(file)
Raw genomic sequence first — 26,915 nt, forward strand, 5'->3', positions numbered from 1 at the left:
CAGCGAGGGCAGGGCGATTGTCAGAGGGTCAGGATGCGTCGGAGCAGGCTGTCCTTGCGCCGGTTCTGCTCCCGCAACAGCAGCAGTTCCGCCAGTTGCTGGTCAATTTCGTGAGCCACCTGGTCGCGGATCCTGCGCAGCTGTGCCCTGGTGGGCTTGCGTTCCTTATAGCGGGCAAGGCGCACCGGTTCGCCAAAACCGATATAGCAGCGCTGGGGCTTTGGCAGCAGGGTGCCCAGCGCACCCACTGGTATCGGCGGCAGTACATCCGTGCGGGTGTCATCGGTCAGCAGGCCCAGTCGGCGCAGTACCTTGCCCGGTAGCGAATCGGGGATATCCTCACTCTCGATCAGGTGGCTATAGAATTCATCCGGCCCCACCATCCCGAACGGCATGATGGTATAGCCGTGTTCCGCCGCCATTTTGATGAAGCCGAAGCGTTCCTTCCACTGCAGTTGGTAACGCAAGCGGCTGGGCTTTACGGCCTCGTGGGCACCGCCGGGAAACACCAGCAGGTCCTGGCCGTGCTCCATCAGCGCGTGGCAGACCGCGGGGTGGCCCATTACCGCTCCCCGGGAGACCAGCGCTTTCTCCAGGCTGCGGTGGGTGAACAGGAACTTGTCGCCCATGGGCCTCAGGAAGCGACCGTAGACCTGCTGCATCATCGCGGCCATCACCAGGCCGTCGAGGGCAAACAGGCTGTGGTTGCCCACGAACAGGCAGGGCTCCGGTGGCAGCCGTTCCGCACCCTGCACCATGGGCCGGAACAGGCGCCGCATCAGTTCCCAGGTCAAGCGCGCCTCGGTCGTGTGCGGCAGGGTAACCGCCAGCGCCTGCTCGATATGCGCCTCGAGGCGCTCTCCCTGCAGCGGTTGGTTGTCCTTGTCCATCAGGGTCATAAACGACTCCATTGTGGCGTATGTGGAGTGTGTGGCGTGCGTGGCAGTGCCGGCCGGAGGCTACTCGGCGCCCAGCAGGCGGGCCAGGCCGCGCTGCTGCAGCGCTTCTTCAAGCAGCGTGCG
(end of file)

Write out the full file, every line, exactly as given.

Raw genomic sequence first — 26,915 nt, forward strand, 5'->3', positions numbered from 1 at the left:
CAGCGAGGGCAGGGCGATTGTCAGAGGGTCAGGATGCGTCGGAGCAGGCTGTCCTTGCGCCGGTTCTGCTCCCGCAACAGCAGCAGTTCCGCCAGTTGCTGGTCAATTTCGTGAGCCACCTGGTCGCGGATCCTGCGCAGCTGTGCCCTGGTGGGCTTGCGTTCCTTATAGCGGGCAAGGCGCACCGGTTCGCCAAAACCGATATAGCAGCGCTGGGGCTTTGGCAGCAGGGTGCCCAGCGCACCCACTGGTATCGGCGGCAGTACATCCGTGCGGGTGTCATCGGTCAGCAGGCCCAGTCGGCGCAGTACCTTGCCCGGTAGCGAATCGGGGATATCCTCACTCTCGATCAGGTGGCTATAGAATTCATCCGGCCCCACCATCCCGAACGGCATGATGGTATAGCCGTGTTCCGCCGCCATTTTGATGAAGCCGAAGCGTTCCTTCCACTGCAGTTGGTAACGCAAGCGGCTGGGCTTTACGGCCTCGTGGGCACCGCCGGGAAACACCAGCAGGTCCTGGCCGTGCTCCATCAGCGCGTGGCAGACCGCGGGGTGGCCCATTACCGCTCCCCGGGAGACCAGCGCTTTCTCCAGGCTGCGGTGGGTGAACAGGAACTTGTCGCCCATGGGCCTCAGGAAGCGACCGTAGACCTGCTGCATCATCGCGGCCATCACCAGGCCGTCGAGGGCAAACAGGCTGTGGTTGCCCACGAACAGGCAGGGCTCCGGTGGCAGCCGTTCCGCACCCTGCACCATGGGCCGGAACAGGCGCCGCATCAGTTCCCAGGTCAAGCGCGCCTCGGTCGTGTGCGGCAGGGTAACCGCCAGCGCCTGCTCGATATGCGCCTCGAGGCGCTCTCCCTGCAGCGGTTGGTTGTCCTTGTCCATCAGGGTCATAAACGACTCCATTGTGGCGTATGTGGAGTGTGTGGCGTGCGTGGCAGTGCCGGCCGGAGGCTACTCGGCGCCCAGCAGGCGGGCCAGGCCGCGCTGCTGCAGCGCTTCTTCAAGCAGCGTGCG